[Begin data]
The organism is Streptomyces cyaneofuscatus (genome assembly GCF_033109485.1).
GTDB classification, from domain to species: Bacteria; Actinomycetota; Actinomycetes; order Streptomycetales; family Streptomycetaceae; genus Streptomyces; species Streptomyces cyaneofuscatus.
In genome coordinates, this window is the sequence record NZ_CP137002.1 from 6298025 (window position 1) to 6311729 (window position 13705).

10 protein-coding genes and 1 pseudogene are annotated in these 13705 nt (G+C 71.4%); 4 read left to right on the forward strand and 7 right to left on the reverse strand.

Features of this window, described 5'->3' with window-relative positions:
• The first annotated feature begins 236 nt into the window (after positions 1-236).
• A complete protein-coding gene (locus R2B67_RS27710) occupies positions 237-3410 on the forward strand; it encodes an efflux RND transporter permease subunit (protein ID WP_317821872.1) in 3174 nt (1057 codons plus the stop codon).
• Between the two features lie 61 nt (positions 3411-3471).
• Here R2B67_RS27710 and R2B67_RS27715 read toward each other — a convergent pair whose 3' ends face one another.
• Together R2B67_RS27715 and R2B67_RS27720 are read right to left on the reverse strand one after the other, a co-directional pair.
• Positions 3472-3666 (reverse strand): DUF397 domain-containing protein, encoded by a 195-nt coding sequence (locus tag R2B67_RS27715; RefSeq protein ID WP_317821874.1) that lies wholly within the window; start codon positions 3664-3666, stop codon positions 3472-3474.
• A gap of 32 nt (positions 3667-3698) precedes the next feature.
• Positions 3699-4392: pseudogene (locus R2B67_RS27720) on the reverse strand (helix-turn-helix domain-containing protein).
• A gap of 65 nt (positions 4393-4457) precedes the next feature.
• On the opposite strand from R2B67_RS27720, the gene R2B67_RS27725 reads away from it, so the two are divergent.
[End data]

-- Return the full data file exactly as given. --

The organism is Streptomyces cyaneofuscatus (genome assembly GCF_033109485.1).
GTDB classification, from domain to species: Bacteria; Actinomycetota; Actinomycetes; order Streptomycetales; family Streptomycetaceae; genus Streptomyces; species Streptomyces cyaneofuscatus.
In genome coordinates, this window is the sequence record NZ_CP137002.1 from 6298025 (window position 1) to 6311729 (window position 13705).

10 protein-coding genes and 1 pseudogene are annotated in these 13705 nt (G+C 71.4%); 4 read left to right on the forward strand and 7 right to left on the reverse strand.

Features of this window, described 5'->3' with window-relative positions:
• The first annotated feature begins 236 nt into the window (after positions 1-236).
• A complete protein-coding gene (locus R2B67_RS27710) occupies positions 237-3410 on the forward strand; it encodes an efflux RND transporter permease subunit (protein ID WP_317821872.1) in 3174 nt (1057 codons plus the stop codon).
• Between the two features lie 61 nt (positions 3411-3471).
• Here R2B67_RS27710 and R2B67_RS27715 read toward each other — a convergent pair whose 3' ends face one another.
• Together R2B67_RS27715 and R2B67_RS27720 are read right to left on the reverse strand one after the other, a co-directional pair.
• Positions 3472-3666 (reverse strand): DUF397 domain-containing protein, encoded by a 195-nt coding sequence (locus tag R2B67_RS27715; RefSeq protein ID WP_317821874.1) that lies wholly within the window; start codon positions 3664-3666, stop codon positions 3472-3474.
• A gap of 32 nt (positions 3667-3698) precedes the next feature.
• Positions 3699-4392: pseudogene (locus R2B67_RS27720) on the reverse strand (helix-turn-helix domain-containing protein).
• A gap of 65 nt (positions 4393-4457) precedes the next feature.
• On the opposite strand from R2B67_RS27720, the gene R2B67_RS27725 reads away from it, so the two are divergent.